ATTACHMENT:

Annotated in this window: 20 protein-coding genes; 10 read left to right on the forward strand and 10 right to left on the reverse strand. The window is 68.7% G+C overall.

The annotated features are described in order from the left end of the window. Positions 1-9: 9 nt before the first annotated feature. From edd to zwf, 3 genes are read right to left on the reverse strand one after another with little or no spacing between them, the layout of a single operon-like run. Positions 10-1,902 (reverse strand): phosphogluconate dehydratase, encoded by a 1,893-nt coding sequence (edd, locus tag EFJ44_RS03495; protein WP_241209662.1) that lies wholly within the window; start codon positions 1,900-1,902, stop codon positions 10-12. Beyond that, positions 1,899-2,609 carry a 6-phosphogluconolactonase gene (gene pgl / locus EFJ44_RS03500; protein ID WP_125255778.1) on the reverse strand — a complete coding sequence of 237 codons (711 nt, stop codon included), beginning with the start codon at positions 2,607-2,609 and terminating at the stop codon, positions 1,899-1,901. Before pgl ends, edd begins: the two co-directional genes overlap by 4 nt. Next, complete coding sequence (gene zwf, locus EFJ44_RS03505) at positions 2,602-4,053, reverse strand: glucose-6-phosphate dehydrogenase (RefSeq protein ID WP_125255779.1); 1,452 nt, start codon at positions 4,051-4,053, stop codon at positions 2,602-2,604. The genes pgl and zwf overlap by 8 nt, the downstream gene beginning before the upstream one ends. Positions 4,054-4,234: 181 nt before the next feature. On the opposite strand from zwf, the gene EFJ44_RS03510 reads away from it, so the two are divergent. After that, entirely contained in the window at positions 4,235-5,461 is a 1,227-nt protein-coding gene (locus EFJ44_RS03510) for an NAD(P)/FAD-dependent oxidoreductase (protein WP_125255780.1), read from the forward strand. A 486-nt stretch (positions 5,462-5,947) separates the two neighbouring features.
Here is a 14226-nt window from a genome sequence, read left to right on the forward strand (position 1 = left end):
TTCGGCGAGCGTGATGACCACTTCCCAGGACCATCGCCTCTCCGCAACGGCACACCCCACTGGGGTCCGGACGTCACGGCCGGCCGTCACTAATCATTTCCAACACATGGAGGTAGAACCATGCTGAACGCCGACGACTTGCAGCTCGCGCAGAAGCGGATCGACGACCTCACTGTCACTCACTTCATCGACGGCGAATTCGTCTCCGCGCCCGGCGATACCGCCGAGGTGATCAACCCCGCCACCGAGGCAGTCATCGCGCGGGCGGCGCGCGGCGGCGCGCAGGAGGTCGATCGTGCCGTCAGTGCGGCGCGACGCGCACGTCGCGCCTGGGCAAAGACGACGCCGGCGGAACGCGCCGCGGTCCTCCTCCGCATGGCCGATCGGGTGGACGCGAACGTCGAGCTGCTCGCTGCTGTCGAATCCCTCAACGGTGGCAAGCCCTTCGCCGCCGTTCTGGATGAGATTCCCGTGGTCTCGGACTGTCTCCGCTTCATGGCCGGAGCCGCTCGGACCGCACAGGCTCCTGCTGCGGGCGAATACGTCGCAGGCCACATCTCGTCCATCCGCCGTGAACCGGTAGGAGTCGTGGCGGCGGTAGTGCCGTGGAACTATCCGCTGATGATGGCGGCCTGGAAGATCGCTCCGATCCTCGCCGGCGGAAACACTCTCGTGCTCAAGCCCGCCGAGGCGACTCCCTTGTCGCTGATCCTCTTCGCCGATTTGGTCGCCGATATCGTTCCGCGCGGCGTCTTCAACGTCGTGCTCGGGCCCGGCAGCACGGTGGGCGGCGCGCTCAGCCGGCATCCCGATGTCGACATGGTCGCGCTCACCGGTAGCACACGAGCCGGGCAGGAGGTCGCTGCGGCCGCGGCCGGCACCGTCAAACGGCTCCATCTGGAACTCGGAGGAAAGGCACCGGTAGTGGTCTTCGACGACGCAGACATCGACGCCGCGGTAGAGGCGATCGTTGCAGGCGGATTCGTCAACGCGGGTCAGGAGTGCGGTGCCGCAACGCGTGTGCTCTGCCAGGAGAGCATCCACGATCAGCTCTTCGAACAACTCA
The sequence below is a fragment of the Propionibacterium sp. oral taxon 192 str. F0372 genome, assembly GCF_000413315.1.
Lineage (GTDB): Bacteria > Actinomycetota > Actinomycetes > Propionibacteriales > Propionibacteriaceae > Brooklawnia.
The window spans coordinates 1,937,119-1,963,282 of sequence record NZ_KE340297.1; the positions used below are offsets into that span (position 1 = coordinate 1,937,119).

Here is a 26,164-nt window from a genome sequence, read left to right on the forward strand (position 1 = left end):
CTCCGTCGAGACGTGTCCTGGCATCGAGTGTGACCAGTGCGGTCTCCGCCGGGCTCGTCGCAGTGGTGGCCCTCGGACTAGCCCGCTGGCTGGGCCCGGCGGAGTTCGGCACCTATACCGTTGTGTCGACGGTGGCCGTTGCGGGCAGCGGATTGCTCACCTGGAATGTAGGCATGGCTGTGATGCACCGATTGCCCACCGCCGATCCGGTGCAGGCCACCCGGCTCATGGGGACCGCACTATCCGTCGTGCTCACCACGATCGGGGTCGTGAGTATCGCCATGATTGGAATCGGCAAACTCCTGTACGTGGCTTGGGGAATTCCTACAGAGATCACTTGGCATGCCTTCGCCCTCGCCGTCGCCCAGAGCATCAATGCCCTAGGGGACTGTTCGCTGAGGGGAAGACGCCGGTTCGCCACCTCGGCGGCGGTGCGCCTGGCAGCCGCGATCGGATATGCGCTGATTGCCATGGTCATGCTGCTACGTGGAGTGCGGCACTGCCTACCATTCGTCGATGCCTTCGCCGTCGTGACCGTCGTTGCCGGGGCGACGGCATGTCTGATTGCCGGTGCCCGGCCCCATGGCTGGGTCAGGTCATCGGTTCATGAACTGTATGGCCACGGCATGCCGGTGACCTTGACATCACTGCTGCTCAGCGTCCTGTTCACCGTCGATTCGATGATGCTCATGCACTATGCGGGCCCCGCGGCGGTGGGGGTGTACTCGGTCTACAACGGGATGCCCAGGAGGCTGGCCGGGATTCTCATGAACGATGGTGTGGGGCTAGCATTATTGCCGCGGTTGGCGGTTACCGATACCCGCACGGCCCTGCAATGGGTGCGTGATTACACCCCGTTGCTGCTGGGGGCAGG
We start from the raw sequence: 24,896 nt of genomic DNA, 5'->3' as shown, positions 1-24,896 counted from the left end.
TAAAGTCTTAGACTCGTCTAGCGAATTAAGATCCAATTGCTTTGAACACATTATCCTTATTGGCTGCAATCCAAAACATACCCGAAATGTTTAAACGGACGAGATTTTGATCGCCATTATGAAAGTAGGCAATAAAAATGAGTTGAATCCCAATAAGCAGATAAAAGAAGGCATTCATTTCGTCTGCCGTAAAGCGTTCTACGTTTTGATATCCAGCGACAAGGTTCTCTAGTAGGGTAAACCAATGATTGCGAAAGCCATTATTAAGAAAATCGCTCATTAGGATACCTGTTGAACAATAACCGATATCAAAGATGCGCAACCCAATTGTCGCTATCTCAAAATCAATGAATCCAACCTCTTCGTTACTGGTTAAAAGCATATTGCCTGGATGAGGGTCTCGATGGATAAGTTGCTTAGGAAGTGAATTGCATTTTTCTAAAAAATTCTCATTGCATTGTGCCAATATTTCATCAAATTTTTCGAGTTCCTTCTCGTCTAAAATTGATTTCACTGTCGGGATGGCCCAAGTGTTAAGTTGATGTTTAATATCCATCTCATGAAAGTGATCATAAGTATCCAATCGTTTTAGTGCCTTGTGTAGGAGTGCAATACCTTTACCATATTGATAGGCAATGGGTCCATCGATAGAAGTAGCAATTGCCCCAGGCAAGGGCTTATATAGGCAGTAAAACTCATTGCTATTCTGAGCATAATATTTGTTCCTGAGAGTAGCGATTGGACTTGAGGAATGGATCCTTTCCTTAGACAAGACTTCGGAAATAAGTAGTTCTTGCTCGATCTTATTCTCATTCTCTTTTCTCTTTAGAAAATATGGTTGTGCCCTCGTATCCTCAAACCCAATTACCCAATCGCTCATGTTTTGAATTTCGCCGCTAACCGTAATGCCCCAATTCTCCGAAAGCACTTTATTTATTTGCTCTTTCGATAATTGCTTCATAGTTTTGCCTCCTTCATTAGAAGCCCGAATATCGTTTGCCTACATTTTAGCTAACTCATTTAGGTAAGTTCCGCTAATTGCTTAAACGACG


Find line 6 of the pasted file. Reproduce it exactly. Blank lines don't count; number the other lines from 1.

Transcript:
Lineage (GTDB): Bacteria > Actinomycetota > Actinomycetes > Propionibacteriales > Propionibacteriaceae > Brooklawnia.